Re: Hanzi trad-simp folding and z-variants

From: Stephan Stiller <>
Date: Sun, 09 Jun 2013 01:18:25 -0700

> Familiarity with a writing system makes the "non-obvious" parts
> comprehensible, as can context.
The work is a thorough listing of usage instances that the authors could
encounter in the wild. My informants can't recall ever having seen many
of these characters. They wouldn't use them, and that they can recognize
them with sufficient context alone doesn't mean they should be regarded
as normative in any way.

> Some Cantonese characters, as for Sawndip by their construction tend
> to be ambiguous which often means 'something which sounds like this
> known character", and therefore the meaning must be learned.
"Many characters that can be and are used for Cantonese, including both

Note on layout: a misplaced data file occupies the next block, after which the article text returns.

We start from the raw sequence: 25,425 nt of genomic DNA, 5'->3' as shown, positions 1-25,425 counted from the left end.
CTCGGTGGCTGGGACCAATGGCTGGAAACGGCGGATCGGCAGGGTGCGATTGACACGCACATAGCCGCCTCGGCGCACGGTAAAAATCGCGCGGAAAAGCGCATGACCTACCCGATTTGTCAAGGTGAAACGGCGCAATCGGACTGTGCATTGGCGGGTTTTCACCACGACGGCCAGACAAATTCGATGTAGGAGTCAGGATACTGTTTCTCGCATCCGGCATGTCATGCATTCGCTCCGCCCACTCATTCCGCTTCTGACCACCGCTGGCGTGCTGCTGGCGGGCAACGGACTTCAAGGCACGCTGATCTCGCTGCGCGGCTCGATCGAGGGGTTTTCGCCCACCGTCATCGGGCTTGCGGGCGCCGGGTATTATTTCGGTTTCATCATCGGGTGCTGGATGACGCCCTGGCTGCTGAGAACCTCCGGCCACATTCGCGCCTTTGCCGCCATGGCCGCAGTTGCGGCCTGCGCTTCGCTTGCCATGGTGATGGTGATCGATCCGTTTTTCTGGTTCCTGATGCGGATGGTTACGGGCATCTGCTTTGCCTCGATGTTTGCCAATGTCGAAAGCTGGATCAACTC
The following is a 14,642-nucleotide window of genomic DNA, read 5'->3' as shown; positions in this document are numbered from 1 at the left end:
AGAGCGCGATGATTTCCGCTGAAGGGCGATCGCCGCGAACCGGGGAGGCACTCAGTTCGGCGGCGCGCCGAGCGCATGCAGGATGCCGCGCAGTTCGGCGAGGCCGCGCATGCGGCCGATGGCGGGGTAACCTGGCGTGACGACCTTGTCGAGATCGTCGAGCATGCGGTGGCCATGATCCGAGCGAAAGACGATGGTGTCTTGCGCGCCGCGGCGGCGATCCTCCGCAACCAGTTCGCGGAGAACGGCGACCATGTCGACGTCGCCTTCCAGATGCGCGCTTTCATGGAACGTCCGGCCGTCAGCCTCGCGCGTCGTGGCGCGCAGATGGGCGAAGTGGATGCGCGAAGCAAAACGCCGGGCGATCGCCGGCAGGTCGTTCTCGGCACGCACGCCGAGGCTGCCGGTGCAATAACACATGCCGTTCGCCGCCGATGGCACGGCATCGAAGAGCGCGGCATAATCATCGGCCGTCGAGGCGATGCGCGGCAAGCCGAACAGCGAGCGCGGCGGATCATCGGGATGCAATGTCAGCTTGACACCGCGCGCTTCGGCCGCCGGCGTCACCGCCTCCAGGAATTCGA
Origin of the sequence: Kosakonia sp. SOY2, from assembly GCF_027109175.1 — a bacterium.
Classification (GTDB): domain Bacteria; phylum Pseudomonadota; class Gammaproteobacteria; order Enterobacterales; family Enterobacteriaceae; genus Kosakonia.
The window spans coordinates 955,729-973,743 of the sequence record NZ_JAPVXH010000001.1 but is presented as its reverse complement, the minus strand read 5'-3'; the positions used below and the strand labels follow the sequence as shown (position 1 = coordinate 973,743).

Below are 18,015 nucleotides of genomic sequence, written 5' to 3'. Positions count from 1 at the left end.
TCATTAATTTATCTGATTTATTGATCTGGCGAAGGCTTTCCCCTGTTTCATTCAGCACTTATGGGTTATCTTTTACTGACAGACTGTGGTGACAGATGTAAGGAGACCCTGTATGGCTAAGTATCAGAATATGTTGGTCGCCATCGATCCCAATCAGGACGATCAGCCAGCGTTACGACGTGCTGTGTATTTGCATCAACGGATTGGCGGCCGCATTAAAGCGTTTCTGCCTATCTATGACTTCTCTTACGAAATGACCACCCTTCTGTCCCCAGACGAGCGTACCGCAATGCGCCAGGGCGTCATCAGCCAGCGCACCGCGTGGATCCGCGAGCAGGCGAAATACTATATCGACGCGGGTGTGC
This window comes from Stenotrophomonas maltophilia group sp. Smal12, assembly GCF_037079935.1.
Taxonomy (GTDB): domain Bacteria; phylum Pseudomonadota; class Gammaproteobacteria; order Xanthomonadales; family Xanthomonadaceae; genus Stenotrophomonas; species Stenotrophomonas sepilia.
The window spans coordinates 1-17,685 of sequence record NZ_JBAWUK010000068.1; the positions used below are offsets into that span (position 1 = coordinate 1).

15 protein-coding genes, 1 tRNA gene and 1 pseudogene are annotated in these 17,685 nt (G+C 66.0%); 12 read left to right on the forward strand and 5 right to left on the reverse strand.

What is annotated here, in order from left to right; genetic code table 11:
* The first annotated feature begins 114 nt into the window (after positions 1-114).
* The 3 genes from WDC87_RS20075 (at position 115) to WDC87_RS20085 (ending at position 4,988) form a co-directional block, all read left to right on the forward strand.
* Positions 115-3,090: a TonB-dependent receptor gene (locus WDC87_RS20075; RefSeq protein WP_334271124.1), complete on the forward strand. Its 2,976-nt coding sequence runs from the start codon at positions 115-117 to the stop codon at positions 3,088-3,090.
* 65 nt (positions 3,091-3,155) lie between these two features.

those that are used for Mandarin as well as those that aren't have more
than one pronunciation. Many of those in the latter category and even
those with only a single pronunciation in some sort of vague
prescriptive sense are used approximately, for their phonetic value. For
those that aren't standardized, it's unclear to what extent there is
'knowledge' to learn, as this knowledge hasn't yet stabilized."

> Many smart phones whilst having the infrastructure lack either the IME
> or font for Cantonese characters in the SIP.
"Most" of the Cantonese that's commonly used and recognized is typeable
with Cangjie or handwriting (pen-stroke) recognition. A huge part of
HKSCS isn't actually known by the general public. Present-day usage is
also defined by what's typeable. So it's a two-way interaction. I don't
know about CN-based smartphones, though.

Received on Sun Jun 09 2013 - 03:23:05 CDT

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